TFT displays are a type of LCD flat-panel display screen in which each pixel is controlled by one to four transistors, which can combine to yield full-color readouts. Not only does this type of display offer great resolution, it allows manufacturers full customization of how the user interface interacts with the rider. In more performance-oriented bikes, we see normal street-riding displays, while more track-focused screens can be made available at the push of a button. Track-specific screens generally focus on tachometer, lap timers, and gear indicators to give trackday enthusiasts an easier intake of information that is important while spinning laps.
As with most technology, now that TFT has been around for most top of the line sport and touring motorcycles, we are seeing the tech trickle down to bikes such as KTM’s 390 Duke which is a great city or beginner bike and now, with high-end accoutrements.
“Some old-school riders may deride the abandonment of analog gauges, as I once did, but TFT instruments are a step forward in delivering all the info a rider needs,” says MO’s Editor-in-Chief, Kevin Duke. You only need to look at modern aircraft and Formula 1 cars to know which way the wind’s blowing. The highly legible and configurable contemporary displays are excellent and significantly add to a gauge panel’s visual appeal.”
TFT Displays earn our Motorcycle.com Best of Technology award for a few reasons; they allow manufacturers to easily update user interfaces and allow end users customization as well depending on their riding disciplines. The potential for future applications of TFT display also include touch capabilities – like on the new Yamaha Star Venture, which works great even with gloved fingers. If you have been around through the early days of phones with touch screens, you have likely used a TFT touch screen on a previous mobile device. As the list of electronics grow on new motorcycles, so too have the control modules on each side of the handlebar. TFT touch displays could be a solution to slimming those plastic bits down to their more svelte days.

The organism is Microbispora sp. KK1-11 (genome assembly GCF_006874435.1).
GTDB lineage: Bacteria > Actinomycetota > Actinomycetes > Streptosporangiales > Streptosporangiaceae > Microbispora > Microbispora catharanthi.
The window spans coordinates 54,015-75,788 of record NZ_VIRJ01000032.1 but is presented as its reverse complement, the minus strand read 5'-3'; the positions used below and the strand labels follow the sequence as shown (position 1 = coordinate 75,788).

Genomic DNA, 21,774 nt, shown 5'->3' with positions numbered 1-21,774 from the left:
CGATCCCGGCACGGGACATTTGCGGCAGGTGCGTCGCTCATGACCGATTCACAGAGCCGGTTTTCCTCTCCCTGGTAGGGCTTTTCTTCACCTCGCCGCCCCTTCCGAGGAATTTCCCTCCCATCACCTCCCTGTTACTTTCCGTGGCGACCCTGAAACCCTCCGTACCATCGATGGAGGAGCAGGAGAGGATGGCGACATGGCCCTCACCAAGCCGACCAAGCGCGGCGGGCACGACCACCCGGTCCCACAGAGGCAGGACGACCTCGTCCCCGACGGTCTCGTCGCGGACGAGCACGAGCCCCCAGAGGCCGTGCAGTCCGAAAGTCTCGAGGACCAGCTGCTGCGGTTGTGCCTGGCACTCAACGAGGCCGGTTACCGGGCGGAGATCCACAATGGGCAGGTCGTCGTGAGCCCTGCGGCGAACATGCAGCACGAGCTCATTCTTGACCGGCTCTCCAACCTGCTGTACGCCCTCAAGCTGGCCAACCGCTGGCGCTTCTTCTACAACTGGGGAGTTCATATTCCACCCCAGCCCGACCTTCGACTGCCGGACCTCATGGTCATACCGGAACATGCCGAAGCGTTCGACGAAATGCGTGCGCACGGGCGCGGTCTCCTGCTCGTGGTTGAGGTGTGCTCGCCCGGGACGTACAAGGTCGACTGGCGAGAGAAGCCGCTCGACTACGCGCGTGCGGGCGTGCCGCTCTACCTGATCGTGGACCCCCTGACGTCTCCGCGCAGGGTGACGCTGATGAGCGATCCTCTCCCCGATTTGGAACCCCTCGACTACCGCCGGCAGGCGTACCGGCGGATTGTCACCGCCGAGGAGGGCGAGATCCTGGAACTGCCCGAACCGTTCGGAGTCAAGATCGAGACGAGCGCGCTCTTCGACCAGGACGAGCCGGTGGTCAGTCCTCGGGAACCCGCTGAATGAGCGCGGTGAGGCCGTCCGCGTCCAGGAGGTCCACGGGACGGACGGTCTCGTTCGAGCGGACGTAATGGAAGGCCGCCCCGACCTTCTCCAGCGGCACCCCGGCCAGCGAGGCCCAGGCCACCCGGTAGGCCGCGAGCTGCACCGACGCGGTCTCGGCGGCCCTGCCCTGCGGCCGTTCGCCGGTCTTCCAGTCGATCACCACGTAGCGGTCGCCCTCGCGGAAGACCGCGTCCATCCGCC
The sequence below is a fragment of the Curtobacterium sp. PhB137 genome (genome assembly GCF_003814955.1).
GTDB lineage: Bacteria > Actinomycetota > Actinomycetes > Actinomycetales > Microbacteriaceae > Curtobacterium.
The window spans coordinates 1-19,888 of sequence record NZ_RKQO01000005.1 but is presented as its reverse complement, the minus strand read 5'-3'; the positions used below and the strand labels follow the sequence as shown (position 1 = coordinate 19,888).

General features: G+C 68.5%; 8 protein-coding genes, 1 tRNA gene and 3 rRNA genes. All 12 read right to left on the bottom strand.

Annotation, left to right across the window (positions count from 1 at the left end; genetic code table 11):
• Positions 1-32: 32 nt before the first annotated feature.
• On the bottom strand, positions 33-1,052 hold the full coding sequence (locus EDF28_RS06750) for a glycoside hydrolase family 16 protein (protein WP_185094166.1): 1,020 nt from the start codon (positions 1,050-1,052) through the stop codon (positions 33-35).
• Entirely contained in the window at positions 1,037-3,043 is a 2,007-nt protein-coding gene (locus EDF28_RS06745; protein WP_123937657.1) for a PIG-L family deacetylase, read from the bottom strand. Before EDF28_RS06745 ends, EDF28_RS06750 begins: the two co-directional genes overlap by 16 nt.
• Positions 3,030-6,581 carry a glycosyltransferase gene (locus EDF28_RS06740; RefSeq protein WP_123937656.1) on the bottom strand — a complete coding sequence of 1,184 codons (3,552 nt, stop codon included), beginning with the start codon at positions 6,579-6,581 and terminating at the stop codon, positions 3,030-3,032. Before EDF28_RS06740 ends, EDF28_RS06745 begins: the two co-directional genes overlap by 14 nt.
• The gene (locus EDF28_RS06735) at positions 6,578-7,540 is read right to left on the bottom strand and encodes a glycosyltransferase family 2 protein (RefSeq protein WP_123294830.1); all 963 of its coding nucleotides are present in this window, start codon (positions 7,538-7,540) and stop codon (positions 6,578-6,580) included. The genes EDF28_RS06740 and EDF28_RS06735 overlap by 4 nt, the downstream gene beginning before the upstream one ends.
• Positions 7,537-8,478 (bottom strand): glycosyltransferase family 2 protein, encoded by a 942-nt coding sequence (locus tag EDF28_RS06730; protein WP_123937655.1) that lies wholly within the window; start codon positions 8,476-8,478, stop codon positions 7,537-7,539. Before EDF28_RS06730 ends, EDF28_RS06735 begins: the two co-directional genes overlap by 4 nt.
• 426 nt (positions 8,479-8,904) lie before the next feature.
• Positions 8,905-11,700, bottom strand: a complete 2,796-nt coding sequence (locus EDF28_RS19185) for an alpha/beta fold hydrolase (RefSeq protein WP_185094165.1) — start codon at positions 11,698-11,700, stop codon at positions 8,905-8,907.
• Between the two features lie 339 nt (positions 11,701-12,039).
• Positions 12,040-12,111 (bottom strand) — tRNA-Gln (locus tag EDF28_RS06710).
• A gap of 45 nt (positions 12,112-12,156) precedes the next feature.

Cars, where an extra pound or 10 is no big deal and there’s plenty of room under the hood, have been varying their valve timing for decades as a means to broaden their powerbands. Motorcycles not so much. After the withering attack upon Honda’s VTEC system in its 2002 VFR800, which the critics panned as too heavy, too complex and too ineffective, it seems like the other manufacturers got the message: KISS.
Ducati went against one of its own design principles when it added Desmodromic Variable Timing to the 2015 Multistrada 1200, since the system also added 11 pounds. Gasp! It was worth it on the Multi, but the added weight is why you don’t see DVT on a Panigale, said Ducati.
Which is all the more reason to be impressed with Suzuki’s adding VVT to its all-new 2018 GSX-R1000. Suzuki Racing VVT (Variable Valve Timing) is way simpler than most systems, and therein lies its genius. What happens is that 12 steel balls running in slanted grooves are spun outward by centrifugal force at high rpm. Their carrier mechanism attaches to the intake cam sprocket, and retards intake cam timing at a pre-set rpm, “adding significantly to high-rpm power” while adding very little weight to the engine’s spinning mass.
Here’s a video to show VVT in action.
The new GSX-R did not win our recent big Superbike Shootout, but a quick look at the dyno chart shows VVT had it running with or ahead of the best of the 1000cc four-cylinders from around 4000 rpm, right up until its noise-quelling software shuts the party down at 11,000 rpm. What might’ve been…
Suzuki says it developed its VVT system in MotoGP racing, where it’s served reliably for quite a few years. Some say we’re too easily impressed by bright, shiny objects, but Suzuki’s 12 steel balls make VVT our Top Tech of 2017.
We are not worthy